The U.S. Department of Justice has rejected Texas’ application for preclearance of its voter ID law, saying the state did not prove that the bill would not have a discriminatory effect on minority voters.
“The department’s letter states that Texas did not meet its burden under Section 5 of the Voting Rights Act of showing that the law will not have a discriminatory effect on minority voters, and therefore the department objects to the Texas voter identification law,” said Xochitl Hinojosa, a Justice Department spokeswoman. “According to the state’s own data, a Hispanic registered voter is at least 46.5%, and potentially 120%, more likely than a non-Hispanic registered voter to lack the required identification.”
Assistant U.S. Attorney General Thomas E. Perez wrote in a letter to Keith Ingram, the director of Texas’ elections division on Monday:
“As noted above, an applicant for an election identification certificate will have to travel to a driver’s license office. This raises three discrete issues. First, according to the most recent American Community Survey three-year estimates, 7.3 percent of Hispanic or Latino households do not have an available vehicle, as compared with only 3.8 percent of non-Hispanic white households that lack an available vehicle. Statistically significant correlations exist between the Hispanic voting-age population percentage of a county, and the percentage of occupied housing units without a vehicle.
Second, in 81 of the state’s 254 counties, there are no operational driver’s license offices. The disparity in the rates between Hispanics and non-Hispanics with regard to the possession of either a driver’s license or personal identification card issued by DPS is particularly stark in counties without driver’s license offices. According to the September 2011 data, 10.0 percent of Hispanics in counties without driver’s license offices do not have either form of identification, compared to 5.5 percent of non-Hispanics. According to the January 2012 data, that comparison is 14.6 percent of Hispanics in counties without driver’s license offices, as compared to 8.8 percent of non-Hispanics. During the legislative hearings, one senator stated that some voters in his district could have to travel up to 176 miles roundtrip in order to reach a driver’s license office.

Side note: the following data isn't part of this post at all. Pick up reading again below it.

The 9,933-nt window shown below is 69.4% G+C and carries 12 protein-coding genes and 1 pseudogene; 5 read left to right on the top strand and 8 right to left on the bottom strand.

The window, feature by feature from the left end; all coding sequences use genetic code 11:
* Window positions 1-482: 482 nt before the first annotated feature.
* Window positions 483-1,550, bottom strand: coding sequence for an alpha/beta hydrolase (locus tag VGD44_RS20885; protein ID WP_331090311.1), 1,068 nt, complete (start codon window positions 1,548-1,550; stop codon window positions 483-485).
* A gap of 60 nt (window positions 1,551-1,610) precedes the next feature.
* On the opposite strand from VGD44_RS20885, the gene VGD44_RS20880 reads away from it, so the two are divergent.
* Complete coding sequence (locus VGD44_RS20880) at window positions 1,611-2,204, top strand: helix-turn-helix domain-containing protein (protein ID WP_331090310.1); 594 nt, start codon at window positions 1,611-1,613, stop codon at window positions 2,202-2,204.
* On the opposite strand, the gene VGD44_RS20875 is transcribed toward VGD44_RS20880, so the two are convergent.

As I’ve probably made clear with my tens of voting rights posts, I think this is a really important issue, and worth fighting for. When conservatives say one fraudulently cast vote is one too many, well, I feel exactly the same way and just as strongly that one wrongfully disenfranchised voter is one too many. After years of looking at this, my conclusion is that conservatives are demanding that we on the voter access side accept a certain amount of risk and collateral damage with these voter ID laws that they would not and will not accept on their issue, which is (supposedly) voter impersonation fraud. I don’t know why I would accept any risk at all when they won’t. They’re demanding that their fears about voter impersonation fraud trump our concerns about voter access, completely and presumptively. I don’t accept that. If one is too many on the voter impersonation fraud side, then one is too many on the voter access side.
In addition. Because I’ve been on several conference calls this year with voting rights people who are members of and work on behalf of various minority communities, I have learned, listening, that this is an extremely important issue to the people in the Democratic base who are in the targeted minority groups. They want action on this. They want voting rights affirmatively protected. It’s good policy and good politics to do that.